Kimmo Timonen, who contributed mightily to a key five-on-three penalty kill in the third period, iced the win with an empty-net goal with 17.8 seconds left.
Zherdev has had a different outlook since no one claimed him off waivers.
"Since that time, what's been most impressive to me is his attitude," coach Peter Laviolette said. "He's worked really hard, and he's committed just like everybody else. He got an opportunity tonight and scored a big goal for us.
"There's always two different roads you can go down at that point," Laviolette said, referring to the waiver situation. "You can go south and maybe never get a player back, or you can do what you have to do, and he's worked really hard with the coaches and very hard with [trainer] Jimmy McCrossin to keep himself in shape."
Game 4 is Wednesday in Buffalo.
With 13 minutes, 1 second left, Buffalo had a five-on-three power play for 1:15, but the Flyers killed it off skillfully, allowing just one shot in that span. Defensemen Timonen (plus-three) and Braydon Coburn (plus-three), and center Mike Richards did the bulk of the work on the two-man disadvantage.
"That," said Boucher, whose team got a breather when he needed a mask repair during the penalty kill, "was the pivotal part of the game."
In the franchise's history, the Flyers are 18-3 when they have a 2-1 lead in a series.
Ex-Sabre Danny Briere, a certified Buffalo killer, gave the Flyers a 2-1 lead by converting a Scott Hartnell pass with 17:36 left in the second period.
Hartnell pressured defenseman Chris Butler into overskating the puck behind the net. Hartnell then found Briere, who has five goals and four assists in seven games in Buffalo since he became a Flyer.
Zherdev increased the lead to 3-1 with 3:16 remaining in the second after a slick feed from Richards. Standing on the doorstep to the right of the goal, the winger tapped the pass into the net to give the Flyers a brief two-goal lead.
"Right now, I'm just focusing on the playoffs and working hard," said Zherdev.
Briere knows how Zherdev felt when he was put on waivers. He, too, was placed on waivers early in his career in Phoenix.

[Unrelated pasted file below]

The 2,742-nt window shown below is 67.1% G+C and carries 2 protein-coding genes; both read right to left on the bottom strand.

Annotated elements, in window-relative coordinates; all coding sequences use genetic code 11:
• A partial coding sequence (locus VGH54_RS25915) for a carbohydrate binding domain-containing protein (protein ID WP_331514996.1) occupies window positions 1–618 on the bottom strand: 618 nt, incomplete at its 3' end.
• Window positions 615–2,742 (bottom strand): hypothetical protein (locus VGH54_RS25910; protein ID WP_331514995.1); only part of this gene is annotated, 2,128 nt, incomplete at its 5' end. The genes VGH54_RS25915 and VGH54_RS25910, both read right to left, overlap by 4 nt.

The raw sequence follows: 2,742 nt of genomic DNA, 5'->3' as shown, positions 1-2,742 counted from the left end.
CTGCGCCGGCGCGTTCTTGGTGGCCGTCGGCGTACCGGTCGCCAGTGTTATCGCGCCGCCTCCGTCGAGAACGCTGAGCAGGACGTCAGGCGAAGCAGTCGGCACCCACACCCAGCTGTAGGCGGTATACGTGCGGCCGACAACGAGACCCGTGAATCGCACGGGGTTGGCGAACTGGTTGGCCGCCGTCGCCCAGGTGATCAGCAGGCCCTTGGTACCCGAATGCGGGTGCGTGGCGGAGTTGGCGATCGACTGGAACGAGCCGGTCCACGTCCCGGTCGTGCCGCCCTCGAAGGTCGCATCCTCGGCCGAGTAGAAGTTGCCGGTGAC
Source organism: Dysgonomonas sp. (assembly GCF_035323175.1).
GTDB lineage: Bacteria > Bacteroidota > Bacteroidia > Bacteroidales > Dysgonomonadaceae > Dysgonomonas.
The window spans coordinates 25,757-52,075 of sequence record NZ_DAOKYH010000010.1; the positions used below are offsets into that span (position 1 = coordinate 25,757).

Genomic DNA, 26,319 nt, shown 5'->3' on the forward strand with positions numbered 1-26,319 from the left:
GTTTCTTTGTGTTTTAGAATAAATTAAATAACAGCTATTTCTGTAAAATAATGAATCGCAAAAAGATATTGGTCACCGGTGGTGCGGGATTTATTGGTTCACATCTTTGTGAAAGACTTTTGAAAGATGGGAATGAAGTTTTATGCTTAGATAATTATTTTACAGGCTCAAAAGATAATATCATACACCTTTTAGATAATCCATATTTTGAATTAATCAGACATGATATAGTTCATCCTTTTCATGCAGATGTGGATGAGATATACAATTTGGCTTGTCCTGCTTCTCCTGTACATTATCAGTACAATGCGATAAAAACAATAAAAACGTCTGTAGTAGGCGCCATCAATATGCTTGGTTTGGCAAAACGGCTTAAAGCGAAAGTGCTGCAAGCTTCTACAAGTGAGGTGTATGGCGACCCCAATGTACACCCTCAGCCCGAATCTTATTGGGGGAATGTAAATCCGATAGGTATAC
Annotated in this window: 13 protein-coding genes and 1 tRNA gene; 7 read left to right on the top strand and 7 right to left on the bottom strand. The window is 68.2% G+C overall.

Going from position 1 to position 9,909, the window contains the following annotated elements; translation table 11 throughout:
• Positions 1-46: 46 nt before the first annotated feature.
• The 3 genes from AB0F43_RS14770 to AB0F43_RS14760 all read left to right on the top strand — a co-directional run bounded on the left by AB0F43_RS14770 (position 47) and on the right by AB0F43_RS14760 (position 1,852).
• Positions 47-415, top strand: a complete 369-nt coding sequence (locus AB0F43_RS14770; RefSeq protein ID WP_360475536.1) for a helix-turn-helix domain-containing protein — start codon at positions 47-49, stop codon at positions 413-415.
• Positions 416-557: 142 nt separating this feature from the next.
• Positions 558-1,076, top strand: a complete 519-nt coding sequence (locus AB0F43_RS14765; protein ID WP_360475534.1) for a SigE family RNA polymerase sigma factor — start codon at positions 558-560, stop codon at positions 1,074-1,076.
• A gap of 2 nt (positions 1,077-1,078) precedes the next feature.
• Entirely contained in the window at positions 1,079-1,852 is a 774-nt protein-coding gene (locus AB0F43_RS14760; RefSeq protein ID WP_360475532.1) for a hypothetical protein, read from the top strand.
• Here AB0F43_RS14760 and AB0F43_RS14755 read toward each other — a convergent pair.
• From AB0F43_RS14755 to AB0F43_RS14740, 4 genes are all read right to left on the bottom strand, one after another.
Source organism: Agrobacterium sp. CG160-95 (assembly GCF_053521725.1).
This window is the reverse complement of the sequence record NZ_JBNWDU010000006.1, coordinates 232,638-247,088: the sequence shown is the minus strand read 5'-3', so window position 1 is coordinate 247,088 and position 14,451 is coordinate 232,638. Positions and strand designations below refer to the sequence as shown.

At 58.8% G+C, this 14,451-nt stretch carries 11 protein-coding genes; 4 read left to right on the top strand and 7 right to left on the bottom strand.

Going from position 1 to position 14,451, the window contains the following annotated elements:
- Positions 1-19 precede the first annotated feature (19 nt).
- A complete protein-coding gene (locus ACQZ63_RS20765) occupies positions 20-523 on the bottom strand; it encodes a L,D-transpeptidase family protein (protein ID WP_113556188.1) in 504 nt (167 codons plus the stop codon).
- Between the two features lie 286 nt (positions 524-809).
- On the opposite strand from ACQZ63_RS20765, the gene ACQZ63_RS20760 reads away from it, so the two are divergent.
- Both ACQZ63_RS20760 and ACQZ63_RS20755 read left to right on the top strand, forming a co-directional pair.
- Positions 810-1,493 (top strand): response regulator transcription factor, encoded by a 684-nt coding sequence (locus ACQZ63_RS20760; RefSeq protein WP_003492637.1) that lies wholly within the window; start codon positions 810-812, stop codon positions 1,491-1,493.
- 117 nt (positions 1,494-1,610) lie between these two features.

"That certainly was a wake-up call for me," Briere said. "All of a sudden, you realize nobody wants you. Before that, you're kind of blaming it on the coaching staff that you're not playing me; it's everybody else's fault, and then when you clear waivers and realize nobody wants you, you start to realize that the problem is yourself.
"To his credit, he went back and has been working hard, off the ice as well," Briere added. "He's been . . . staying in shape and waiting for his chance. I think everyone is happy for him to score a big goal like that."
About 11/2 minutes after Zherdev's first career playoff goal, Nathan Gerbe scored from the left circle after Boucher gave him a long, juicy rebound. That brought the Sabres to within 3-2 and reenergized the crowd.
The Flyers controlled the first part of the opening period, getting a power-play goal from Jeff Carter and allowing Buffalo only three shots in the first nine minutes. (The Sabres lost agitator Patrick Kaleta to an unspecified injury early in the game.)
Carter, who had just two goals in his previous 10 games, scored from the right circle with 15:18 left in the first period. The shot appeared to deflect off defenseman Mike Weber and past startled goalie Ryan Miller.
"It was kind of a broken play," said Carter, who finished with nine shots, including four on net. "We just tried to dump it in and it hit their D. It gave me some room to walk in for an open shot, and I was lucky to get one through."
About seven minutes later, Drew Stafford scored the equalizer - firing a shot from the high slot - while Buffalo was on a power play because of Coburn's interference penalty.
That triggered mocking chants of Boo-SHAY, Boo-SHAY from the fired-up sellout crowd.
As much as the Flyers controlled the first half of the first period, Buffalo dominated the second half of the session and finished with a 16-6 shots advantage in the first 20 minutes.
Along with the five-on-three, the Flyers killed a double-minor to Hartnell that carried into the second period. Those kills loomed large.
"The penalty killers didn't give up a whole lot of opportunities," Laviolette said.
Contact staff writer Sam Carchidi at firstname.lastname@example.org. Follow on Twiotter at www.twitter.com/BroadStBull.